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October 12, 2021 3 min read

A story of boundless love and rescue collaboration

I wanted to create a custom watercolour portrait of this gorgeous girl, here she is!

Nikki Waterson

Adopt Don't Shop is the kind of saying that can lose it's meaning over time

What am I talking about and what does this have to do with adorable Dory, the  2.5 year old Pointer mix?

Well it's about the stigma our society associates with rescue animals. That they are broken, unloveable, dangerous, damaged, sick, injured and too much of a risk to adopt.

So it can be easy for many adopters to look to 'desirable dog breeds' from reputable breeders, like anything with an 'oodle' in their name.

I'm guilty of this myself, as I've mentioned in previous posts. I didn't realise the impact that even adopting one dog from one reputable breeder has, on one rescue dog in a council pound.

And so, like I used to assure myself and others too, those same adopters generally still agree that as many people as possible should adopt and not shop!

So if the phrase is still used so much, then what do I mean about it losing it's meaning?

Well those pedigree adopters don't value rescue dogs the same as a dog from a breeder. The dog from the breeder is seen as more clean, healthy, undamaged and unbroken.

When you haven't adopted a rescue, it's easy to hear the phrase adopt don't shop and agree with it. And yet feel that in your personal situation, there is just no other choice.Because who wants to end up with a damaged dog?

This is the story of Dory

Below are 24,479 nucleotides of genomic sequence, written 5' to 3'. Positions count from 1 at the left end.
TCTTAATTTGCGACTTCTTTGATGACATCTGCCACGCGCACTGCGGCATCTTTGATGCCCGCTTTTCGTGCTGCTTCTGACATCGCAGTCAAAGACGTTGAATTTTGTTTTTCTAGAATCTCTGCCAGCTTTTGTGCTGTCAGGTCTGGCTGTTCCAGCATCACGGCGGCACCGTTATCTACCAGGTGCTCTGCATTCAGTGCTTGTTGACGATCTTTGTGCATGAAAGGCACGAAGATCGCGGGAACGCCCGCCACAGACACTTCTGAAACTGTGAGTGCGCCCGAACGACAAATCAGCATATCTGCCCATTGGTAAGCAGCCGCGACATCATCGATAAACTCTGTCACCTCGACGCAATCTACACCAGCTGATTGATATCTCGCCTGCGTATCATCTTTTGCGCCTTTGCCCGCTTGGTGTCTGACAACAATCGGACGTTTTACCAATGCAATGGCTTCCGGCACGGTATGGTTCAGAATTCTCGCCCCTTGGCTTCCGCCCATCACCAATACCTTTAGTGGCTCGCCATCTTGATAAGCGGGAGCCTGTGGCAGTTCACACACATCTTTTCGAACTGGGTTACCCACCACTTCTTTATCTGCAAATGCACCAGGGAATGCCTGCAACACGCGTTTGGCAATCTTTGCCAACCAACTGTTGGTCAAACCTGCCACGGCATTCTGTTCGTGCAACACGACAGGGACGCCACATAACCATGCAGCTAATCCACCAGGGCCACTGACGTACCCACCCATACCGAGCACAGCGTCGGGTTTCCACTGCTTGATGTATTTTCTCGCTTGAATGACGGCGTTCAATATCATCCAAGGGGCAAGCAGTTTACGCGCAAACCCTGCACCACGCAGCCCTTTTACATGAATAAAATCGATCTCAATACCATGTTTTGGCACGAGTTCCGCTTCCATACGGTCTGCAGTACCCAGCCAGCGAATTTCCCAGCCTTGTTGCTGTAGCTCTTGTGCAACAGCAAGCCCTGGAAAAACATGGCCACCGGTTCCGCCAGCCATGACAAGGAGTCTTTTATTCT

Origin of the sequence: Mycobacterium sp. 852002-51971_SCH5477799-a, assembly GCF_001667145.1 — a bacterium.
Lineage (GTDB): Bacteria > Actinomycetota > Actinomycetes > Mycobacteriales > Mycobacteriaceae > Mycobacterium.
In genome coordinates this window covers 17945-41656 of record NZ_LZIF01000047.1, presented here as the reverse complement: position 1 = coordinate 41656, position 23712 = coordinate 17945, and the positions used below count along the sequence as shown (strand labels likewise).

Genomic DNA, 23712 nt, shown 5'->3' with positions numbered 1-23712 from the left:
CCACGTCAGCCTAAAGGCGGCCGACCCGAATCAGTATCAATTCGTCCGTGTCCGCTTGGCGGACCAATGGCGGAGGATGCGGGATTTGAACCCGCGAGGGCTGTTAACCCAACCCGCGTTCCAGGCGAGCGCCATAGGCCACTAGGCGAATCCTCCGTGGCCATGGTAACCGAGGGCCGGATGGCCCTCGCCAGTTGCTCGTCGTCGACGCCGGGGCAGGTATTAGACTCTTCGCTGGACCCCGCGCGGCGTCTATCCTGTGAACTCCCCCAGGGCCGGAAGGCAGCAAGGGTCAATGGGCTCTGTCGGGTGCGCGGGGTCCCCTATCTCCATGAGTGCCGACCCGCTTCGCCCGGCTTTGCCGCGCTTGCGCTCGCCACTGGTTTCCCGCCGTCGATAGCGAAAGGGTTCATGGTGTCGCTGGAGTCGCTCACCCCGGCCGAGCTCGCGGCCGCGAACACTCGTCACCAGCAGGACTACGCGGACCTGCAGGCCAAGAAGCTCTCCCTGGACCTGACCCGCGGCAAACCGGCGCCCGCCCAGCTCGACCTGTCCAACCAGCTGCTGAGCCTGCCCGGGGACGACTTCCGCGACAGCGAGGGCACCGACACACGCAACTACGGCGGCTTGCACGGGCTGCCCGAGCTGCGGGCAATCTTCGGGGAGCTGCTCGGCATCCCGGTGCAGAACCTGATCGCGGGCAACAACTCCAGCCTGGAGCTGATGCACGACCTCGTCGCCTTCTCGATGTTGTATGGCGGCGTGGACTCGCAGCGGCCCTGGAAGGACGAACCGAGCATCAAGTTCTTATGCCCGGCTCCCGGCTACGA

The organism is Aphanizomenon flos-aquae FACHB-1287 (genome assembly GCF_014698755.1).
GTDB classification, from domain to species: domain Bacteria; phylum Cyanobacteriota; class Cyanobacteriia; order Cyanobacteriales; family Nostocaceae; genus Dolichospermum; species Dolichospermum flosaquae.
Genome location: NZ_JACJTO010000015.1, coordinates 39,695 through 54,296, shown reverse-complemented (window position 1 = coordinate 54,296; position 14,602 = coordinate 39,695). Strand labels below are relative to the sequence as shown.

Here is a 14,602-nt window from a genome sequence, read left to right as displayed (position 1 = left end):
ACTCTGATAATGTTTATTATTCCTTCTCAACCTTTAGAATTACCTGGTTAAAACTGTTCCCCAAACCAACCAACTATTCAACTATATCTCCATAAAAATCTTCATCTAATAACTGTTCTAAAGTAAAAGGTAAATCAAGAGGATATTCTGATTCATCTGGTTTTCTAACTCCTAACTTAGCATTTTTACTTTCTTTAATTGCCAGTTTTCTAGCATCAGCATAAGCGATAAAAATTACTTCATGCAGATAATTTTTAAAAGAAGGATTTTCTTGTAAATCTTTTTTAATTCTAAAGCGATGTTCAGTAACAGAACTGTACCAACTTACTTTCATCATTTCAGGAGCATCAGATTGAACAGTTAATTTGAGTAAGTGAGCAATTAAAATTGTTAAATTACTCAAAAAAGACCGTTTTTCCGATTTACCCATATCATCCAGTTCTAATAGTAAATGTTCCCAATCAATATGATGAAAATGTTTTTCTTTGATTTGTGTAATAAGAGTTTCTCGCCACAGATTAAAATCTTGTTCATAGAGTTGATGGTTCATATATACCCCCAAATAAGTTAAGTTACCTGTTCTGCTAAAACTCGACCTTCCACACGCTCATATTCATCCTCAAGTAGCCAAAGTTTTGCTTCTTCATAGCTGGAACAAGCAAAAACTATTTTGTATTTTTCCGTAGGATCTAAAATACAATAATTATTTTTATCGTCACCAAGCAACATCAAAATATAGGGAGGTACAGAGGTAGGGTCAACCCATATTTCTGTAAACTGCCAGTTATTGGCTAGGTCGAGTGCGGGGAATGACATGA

Back in September 2020, Dory was wandering the streets in Logan, Queensland. She was a stray.

Dory wasn't pretty to begin with. She was skin and bones, and based on her condition she even had appeared to already have had a more than one litter of puppies.

South East Queensland K9 Rescue came across Dory and rescued her. Then The Rescue Collective were able to take her on and keep her in foster care.

"She was very underweight and after a vet check up, it turned out she had hip dysplasia."

So this poor girl had no doubt been in a lot of pain. And through all of these new experiences for Dory, being rescued, taken in, given vet care, been to foster homes and more, she has been nothing but perfect.

"She trusts every person and dog she has met. She hasn't shown any aggressive tendencies and just remains one of our most loving dogs we've ever had"

So what is the moral of Dory's story?

Check out Dory's Instagram where she gets up to shenanigans with her brother Nemo

Rescue dogs aren't damaged or unlovable. And Dory is a prime example of how loving and appreciative rescue dogs are of every bit of help they get.

Anyone who has had a rescue dog will tell you that they pay you back for rescuing them by loving you eternally. And that rescue dogs save people, not the other way around.

And finally thank you to South East Queensland K9 Rescue and the The Rescue Collective for doing what you do every day - not only saving animal lives when they need saving, but collaborating.

Because rescue networks are so essential to the Aussie rescue system, and Dory and thousands of other animals have you two rescues to thank for their better lives.

Consider sharing Dory's story, to spread the word on why rescues are no less worthy of love and a place in our hearts and homes than other animals.

And stay up to date with all things Dory (and her brother Nemo!) at her ADORABLE Instagram page @nemofoundhisdory.

- Nikki Waterson

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